QUICKLINKS AND VIEW OPITONS
Long-term treatment with antibiotic caused weight gain of 4 to 29 lbs in one-fourth of patients
Tuesday, July 10, 2018 12:57 pm Email this article
One-fourth (23%) of patients treated long-term with the antibiotic, doxycycline (100 mg twice a day), plus the antimalarial drug, hydroxychloroquine (600 mg daily), gained from 4 to 29 lbs after one-year according to a study from France.
Treatment reduced 3 gut bacteria
Treatment was associated with lower concentrations of three gut bacteria, Bacteroidetes, Firmicutes and Lactobacillus.
Conclusion: Long-term doxycycline may cause significant weight gain
“[This suggests] that long-term doxycycline treatment lead to significant changes in weight in [some people and is associated with changes in gut bacteria],” the authors concluded.
“These results are consistent with previous studies showing that doxycycline is associated with weight gain in undernourished children in developing countries and in healthy US army recruits.”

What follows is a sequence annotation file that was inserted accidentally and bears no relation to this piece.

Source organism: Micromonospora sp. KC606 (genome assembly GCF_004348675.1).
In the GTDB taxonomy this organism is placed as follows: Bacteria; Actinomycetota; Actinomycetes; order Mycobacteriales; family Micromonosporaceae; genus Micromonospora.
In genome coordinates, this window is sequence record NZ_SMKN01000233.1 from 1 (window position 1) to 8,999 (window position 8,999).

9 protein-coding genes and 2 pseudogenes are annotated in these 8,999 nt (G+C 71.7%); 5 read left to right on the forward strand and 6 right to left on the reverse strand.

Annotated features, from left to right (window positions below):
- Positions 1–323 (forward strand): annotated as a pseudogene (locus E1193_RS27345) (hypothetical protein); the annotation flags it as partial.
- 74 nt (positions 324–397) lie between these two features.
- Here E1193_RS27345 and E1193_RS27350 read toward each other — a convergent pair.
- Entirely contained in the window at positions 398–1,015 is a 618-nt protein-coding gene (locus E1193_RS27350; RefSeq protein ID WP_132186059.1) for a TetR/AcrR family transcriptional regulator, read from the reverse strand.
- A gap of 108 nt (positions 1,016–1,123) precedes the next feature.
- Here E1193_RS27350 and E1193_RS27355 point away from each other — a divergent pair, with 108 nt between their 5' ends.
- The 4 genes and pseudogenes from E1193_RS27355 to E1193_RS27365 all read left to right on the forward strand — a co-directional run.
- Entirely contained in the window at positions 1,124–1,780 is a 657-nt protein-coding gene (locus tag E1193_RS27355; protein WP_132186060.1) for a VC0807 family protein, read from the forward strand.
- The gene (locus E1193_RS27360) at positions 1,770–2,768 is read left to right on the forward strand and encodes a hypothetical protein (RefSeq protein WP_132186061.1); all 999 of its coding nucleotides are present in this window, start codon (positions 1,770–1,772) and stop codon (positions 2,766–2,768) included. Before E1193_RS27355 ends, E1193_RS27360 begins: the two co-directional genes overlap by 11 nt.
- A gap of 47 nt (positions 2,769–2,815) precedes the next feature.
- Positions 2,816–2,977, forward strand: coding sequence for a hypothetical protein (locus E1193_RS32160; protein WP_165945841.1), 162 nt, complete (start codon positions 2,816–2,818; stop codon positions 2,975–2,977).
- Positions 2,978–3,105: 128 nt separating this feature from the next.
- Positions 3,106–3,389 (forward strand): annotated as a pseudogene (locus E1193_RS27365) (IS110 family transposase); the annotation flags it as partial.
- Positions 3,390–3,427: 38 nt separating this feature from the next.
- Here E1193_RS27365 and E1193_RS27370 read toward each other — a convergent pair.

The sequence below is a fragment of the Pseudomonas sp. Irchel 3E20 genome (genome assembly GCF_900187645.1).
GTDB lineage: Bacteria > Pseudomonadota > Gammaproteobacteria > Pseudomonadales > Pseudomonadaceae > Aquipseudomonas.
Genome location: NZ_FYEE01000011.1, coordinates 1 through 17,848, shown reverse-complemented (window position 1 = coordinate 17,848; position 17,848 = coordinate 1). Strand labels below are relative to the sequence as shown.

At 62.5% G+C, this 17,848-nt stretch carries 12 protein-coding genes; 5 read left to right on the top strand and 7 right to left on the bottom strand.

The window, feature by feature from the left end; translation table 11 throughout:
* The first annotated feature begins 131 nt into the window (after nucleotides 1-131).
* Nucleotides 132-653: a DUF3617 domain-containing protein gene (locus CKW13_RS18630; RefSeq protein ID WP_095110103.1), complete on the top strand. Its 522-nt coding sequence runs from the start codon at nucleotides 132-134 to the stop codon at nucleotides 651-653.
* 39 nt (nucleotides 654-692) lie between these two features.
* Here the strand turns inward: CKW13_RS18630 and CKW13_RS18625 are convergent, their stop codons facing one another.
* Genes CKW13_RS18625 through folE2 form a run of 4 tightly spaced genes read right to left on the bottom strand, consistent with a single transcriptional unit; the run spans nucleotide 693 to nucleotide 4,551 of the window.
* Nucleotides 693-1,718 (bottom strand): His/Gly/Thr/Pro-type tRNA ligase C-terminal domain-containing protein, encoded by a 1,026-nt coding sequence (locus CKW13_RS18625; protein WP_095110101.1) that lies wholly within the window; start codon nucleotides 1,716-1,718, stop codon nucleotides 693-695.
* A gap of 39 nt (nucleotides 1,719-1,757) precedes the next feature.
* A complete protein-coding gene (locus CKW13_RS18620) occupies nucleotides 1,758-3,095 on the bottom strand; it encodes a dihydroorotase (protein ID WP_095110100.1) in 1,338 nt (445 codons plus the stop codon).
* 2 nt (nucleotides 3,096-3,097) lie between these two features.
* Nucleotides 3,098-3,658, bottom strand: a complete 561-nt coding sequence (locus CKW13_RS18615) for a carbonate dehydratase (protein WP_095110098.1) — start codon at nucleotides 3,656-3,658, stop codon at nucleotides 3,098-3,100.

Subjects: 82 people
The study included a total of 82 people, 48 patients with Q fever endocarditis that were treated with doxycycline plus hydroxychloroquine and 34 controls.
The average age of patients was 55-years-old.
Sixty percent (60%) of the study group were males.
Angelakis E, Million M, Kankoe S, Lagier J-C, Armougom F, Giorgi R, and Raoult D. Abnormal weight gain and gut microbiota modifications are side effects of long-term doxycycline and hydroxychloroquine treatment. Antimicrobial Agents and Chemotherapy, 2014 Mar 31; Published on-line ahead of print. http://aac.asm.org/content/early/2014/03/25/AAC.02437-14
Author’s Contact Info
Aix Marseille Université
UMR CNRS 7278, IRD 198, INSERM 1095
Faculté de Médecine
27 Bd Jean Moulin
13005 Marseille, France
Articles on the same subject can be found here:
Please feel free to share your comments about this article.
© Copyright 2003-2017 - Larry Hobbs - All Rights Reserved.